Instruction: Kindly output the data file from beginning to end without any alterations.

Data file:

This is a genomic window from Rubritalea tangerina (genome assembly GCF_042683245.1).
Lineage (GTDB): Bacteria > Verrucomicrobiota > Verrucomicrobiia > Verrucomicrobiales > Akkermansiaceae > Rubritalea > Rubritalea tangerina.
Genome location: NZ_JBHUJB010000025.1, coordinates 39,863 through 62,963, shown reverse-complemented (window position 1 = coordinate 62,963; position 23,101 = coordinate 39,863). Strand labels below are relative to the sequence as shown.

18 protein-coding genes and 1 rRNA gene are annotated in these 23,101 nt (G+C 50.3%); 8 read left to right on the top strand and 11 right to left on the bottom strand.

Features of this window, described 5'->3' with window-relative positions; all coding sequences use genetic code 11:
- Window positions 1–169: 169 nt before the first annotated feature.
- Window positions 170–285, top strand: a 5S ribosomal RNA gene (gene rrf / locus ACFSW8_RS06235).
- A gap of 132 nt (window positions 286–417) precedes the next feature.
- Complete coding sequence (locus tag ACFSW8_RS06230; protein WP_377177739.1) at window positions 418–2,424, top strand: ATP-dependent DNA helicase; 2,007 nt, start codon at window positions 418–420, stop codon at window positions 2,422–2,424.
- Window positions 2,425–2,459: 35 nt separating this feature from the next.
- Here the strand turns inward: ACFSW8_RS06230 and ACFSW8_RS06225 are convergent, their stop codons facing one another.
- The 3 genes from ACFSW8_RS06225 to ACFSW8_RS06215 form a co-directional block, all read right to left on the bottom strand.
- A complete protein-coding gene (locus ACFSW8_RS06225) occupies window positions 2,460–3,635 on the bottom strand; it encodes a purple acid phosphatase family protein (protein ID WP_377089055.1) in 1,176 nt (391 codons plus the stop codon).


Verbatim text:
This is a genomic window from Rubritalea tangerina (genome assembly GCF_042683245.1).
Lineage (GTDB): Bacteria > Verrucomicrobiota > Verrucomicrobiia > Verrucomicrobiales > Akkermansiaceae > Rubritalea > Rubritalea tangerina.
Genome location: NZ_JBHUJB010000025.1, coordinates 39,863 through 62,963, shown reverse-complemented (window position 1 = coordinate 62,963; position 23,101 = coordinate 39,863). Strand labels below are relative to the sequence as shown.

18 protein-coding genes and 1 rRNA gene are annotated in these 23,101 nt (G+C 50.3%); 8 read left to right on the top strand and 11 right to left on the bottom strand.

Features of this window, described 5'->3' with window-relative positions; all coding sequences use genetic code 11:
- Window positions 1–169: 169 nt before the first annotated feature.
- Window positions 170–285, top strand: a 5S ribosomal RNA gene (gene rrf / locus ACFSW8_RS06235).
- A gap of 132 nt (window positions 286–417) precedes the next feature.
- Complete coding sequence (locus tag ACFSW8_RS06230; protein WP_377177739.1) at window positions 418–2,424, top strand: ATP-dependent DNA helicase; 2,007 nt, start codon at window positions 418–420, stop codon at window positions 2,422–2,424.
- Window positions 2,425–2,459: 35 nt separating this feature from the next.
- Here the strand turns inward: ACFSW8_RS06230 and ACFSW8_RS06225 are convergent, their stop codons facing one another.
- The 3 genes from ACFSW8_RS06225 to ACFSW8_RS06215 form a co-directional block, all read right to left on the bottom strand.
- A complete protein-coding gene (locus ACFSW8_RS06225) occupies window positions 2,460–3,635 on the bottom strand; it encodes a purple acid phosphatase family protein (protein ID WP_377089055.1) in 1,176 nt (391 codons plus the stop codon).